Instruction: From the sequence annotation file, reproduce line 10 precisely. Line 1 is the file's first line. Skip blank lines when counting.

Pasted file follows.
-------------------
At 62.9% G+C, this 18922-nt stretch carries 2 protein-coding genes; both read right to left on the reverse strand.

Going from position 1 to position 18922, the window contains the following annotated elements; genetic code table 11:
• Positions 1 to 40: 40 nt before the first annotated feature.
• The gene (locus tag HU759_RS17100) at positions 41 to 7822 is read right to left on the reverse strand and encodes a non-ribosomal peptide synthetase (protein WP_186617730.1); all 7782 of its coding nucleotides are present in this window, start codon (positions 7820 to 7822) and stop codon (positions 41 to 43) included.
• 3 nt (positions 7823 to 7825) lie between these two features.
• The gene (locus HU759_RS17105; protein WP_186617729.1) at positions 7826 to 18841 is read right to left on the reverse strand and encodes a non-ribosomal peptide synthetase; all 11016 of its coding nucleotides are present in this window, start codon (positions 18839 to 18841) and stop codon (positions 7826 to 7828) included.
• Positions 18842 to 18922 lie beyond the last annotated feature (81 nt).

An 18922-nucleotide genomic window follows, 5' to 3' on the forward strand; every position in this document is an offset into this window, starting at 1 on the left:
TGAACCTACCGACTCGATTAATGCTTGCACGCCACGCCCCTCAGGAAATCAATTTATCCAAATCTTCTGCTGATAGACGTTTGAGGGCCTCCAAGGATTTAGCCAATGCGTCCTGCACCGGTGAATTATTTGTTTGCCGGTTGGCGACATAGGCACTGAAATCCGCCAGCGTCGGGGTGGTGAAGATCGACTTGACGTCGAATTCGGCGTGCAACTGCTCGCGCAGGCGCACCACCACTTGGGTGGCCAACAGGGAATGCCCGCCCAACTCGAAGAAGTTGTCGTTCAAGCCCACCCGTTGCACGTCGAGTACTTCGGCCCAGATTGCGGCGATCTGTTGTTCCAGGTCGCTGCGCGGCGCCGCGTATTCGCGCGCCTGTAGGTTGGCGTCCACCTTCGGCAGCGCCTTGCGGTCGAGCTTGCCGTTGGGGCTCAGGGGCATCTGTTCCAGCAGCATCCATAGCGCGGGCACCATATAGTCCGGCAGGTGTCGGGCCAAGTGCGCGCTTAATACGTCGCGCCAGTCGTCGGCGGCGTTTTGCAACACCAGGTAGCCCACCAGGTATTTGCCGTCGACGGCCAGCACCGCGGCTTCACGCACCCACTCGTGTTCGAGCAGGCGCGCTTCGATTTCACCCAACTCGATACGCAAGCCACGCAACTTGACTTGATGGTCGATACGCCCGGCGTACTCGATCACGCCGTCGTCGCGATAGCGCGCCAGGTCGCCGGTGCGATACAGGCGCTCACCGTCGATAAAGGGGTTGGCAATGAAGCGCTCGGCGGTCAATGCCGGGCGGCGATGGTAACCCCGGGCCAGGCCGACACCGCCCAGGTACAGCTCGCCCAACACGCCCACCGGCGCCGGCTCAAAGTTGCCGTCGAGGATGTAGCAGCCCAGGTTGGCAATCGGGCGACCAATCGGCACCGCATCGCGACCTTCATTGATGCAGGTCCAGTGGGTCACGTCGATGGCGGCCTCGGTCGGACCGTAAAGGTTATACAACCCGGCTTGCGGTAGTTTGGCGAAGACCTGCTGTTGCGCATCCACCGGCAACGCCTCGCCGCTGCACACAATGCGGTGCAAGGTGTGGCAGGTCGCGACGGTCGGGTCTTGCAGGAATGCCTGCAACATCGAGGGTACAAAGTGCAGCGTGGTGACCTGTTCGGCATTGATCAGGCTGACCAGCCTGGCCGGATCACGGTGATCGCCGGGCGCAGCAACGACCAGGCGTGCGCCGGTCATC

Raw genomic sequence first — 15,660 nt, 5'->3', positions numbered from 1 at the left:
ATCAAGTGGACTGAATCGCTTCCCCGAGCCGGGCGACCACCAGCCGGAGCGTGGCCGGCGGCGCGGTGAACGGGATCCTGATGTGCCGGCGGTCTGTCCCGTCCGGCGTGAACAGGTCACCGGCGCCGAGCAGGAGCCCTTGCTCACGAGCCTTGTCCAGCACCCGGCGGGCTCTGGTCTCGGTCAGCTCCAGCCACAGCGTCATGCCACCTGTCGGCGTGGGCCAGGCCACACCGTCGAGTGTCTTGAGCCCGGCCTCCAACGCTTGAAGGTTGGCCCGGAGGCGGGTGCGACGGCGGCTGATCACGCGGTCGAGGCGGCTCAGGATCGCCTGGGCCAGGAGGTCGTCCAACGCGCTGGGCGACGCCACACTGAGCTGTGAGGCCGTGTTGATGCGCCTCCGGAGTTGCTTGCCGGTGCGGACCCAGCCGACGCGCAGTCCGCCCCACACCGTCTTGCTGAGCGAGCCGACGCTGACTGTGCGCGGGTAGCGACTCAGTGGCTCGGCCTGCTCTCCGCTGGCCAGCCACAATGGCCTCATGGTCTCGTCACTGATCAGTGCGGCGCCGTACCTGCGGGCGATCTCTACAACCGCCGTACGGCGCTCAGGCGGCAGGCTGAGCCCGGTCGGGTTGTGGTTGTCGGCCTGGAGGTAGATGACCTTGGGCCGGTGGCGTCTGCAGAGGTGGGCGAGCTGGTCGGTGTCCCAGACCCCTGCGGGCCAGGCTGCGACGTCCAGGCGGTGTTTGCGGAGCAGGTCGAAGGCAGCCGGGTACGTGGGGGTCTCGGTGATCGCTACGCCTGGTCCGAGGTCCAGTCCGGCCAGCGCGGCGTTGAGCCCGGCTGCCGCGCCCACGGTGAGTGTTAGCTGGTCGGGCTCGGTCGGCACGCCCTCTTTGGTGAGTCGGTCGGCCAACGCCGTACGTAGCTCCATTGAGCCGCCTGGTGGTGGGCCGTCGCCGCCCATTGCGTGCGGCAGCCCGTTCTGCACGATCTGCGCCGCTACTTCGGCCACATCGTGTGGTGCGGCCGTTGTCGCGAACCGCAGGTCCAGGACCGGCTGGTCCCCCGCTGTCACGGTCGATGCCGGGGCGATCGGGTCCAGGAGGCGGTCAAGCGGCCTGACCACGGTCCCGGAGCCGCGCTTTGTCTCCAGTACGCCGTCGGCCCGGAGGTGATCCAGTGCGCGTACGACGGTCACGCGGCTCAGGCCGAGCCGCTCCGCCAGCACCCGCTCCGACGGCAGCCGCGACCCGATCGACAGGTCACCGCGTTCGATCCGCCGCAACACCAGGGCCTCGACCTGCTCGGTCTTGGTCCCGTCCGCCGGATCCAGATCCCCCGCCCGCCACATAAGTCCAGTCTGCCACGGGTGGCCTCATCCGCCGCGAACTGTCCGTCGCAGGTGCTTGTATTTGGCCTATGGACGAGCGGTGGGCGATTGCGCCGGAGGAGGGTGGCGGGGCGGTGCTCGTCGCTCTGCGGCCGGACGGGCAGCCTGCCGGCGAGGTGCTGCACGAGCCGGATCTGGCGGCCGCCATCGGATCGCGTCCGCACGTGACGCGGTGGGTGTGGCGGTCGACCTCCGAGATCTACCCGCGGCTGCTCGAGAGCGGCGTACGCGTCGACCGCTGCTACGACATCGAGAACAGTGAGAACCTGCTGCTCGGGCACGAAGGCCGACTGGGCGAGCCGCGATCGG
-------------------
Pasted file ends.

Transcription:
Raw genomic sequence first — 15,660 nt, 5'->3', positions numbered from 1 at the left: